• ESSEC Master in Management’s flexibility and specialized tracks support the transition from pharmacy to the business world.
  • Starting at ESSEC Asia-Pacific offers greater international exposure.
  • The intimate Asia-Pacific campus fosters close relationships and strong networks.

French nationals Zoé Rolland and Pierre Gosset studied pharmacy at Université de Paris to enter the healthcare field. While Zoé hopes to work in health economics, Pierre has goals of handling mergers and acquisitions in big pharma companies or working for a venture capitalist firm focusing on the biotech industry.

Yet, they knew technical training alone would not be sufficient to achieve their dreams.

“During pharmacy studies, we learn a lot about healthcare, regulation, chemistry, and diseases, but not about business,” Zoé explains, noting that the business aspect is equally important as “pharmaceutical companies have challenges just like other businesses.”

For both, the ESSEC Master in Management (MiM) program became the natural step to pave the way to the business world.

The Choice of ESSEC and the Asia-Pacific

This is firstly because of the program’s flexibility. With over 200 electives, 50 specialized tracks—one of which covers the healthcare domain—and up to four years to complete the program, they were confident they could explore various options and find certainty about their future careers.

The opportunity to start at the ESSEC Asia-Pacific campus in Singapore was also beautiful.

The international exposure would help improve their command of English and expose them to how business is conducted in Asia—a promising region where digital healthcare is rapidly growing.

Importantly, as both had lived in France almost all their lives, coming to Singapore was a chance to explore. “Understanding other countries, cultures, and markets is always positive,” Zoé says.

Pierre echoes these sentiments, sharing that during his undergraduate days, he hadn’t found the opportunity to do an internship or exchange program overseas.

Having visited Asia for travels in the past, he was also curious about what life in a multicultural, smart city like Singapore would be like.

Transitioning to a Business School in Asia

But what is life like in an island state so far from home? And how are they faring in business school?

One significant difference Zoé has found is in the rhythm of classes. At their previous school, they were graded primarily based on examinations.

Still, at ESSEC, the learning-by-doing approach means they are assessed based on projects and need to work consistently across the semester.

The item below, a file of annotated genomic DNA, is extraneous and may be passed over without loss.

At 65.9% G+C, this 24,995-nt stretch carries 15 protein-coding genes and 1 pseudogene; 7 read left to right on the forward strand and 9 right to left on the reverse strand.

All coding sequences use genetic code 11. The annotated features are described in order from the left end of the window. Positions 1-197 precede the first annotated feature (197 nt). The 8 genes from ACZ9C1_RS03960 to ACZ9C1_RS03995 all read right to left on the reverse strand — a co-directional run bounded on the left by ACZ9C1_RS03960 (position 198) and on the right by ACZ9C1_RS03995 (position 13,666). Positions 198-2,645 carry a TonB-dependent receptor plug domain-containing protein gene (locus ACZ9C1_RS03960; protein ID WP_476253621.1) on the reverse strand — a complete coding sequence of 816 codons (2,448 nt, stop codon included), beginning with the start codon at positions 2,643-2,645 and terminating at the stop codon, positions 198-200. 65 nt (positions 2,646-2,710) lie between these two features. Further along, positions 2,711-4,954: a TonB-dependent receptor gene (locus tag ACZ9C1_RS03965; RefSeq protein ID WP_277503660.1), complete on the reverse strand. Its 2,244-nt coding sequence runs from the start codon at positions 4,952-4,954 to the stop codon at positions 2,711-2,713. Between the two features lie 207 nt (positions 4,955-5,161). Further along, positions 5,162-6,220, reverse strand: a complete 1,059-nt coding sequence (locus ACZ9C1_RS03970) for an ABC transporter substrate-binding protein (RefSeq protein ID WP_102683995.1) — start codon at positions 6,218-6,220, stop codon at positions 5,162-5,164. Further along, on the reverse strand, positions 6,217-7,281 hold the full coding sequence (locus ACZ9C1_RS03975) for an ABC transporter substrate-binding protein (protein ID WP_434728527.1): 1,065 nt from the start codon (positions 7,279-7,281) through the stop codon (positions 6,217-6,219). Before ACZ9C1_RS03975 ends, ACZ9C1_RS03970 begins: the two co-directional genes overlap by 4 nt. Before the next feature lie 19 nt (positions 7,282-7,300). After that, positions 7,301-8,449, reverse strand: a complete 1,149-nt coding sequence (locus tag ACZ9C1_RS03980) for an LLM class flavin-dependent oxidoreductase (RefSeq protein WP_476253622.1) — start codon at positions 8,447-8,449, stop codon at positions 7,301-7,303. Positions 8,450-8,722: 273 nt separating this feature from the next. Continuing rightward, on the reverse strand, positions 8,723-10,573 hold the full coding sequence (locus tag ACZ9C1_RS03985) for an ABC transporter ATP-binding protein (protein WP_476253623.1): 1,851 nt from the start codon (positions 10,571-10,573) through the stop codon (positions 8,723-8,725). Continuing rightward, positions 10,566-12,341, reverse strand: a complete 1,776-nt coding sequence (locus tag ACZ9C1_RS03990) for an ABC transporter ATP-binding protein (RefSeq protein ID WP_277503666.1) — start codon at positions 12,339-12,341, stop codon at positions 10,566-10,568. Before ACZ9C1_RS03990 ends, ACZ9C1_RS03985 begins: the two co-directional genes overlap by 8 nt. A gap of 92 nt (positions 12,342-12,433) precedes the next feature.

The mindset students have is also different. Compared to undergraduate days, they are more severe and career-focused about their work.

Diversity on campus also means that Pierre and Zoé have gotten to work closely with people from different cultures.

“It was exciting to see how different people work and think,” Pierre shares, adding that this motivated him to seek out teammates from different countries for his other projects.

Building Connections that Count

Hectic academic life aside, there is also plenty of room for fun. Pierre, for example, shares that he has participated in various campus life activities like beach cleaning and visiting local attractions like Marina Bay Sands.

Highlights so far also include events like the Global Village, which, as its name suggests, showcased cultures from around the world, and when the MiM students from India included the rest of the cohort in their celebrations for the Hindu festival, Diwali.

Being part of a more intimate cohort also has its advantages, Zoé adds, noting that “we have gotten to know each other very well, making it a great atmosphere to be in.”

At the same time, the ESSEC Asia-Pacific cohort remains plugged in with the more comprehensive, global ESSEC network through alumni events.

Through one of these events, Pierre connected with someone from APACMed, the regional association for the medical technology industry in Asia.

He was invited to a subsequent healthcare event and secured his first internship since coming to ESSEC Asia-Pacific—the first step toward his future goals.

“The ESSEC network is huge, so don’t underestimate it—leverage this to gain the information and advice you need,” he advises.

For him and Zoé, this global network and the depth of connections at the Singapore campus make ESSEC Asia-Pacific the place to be.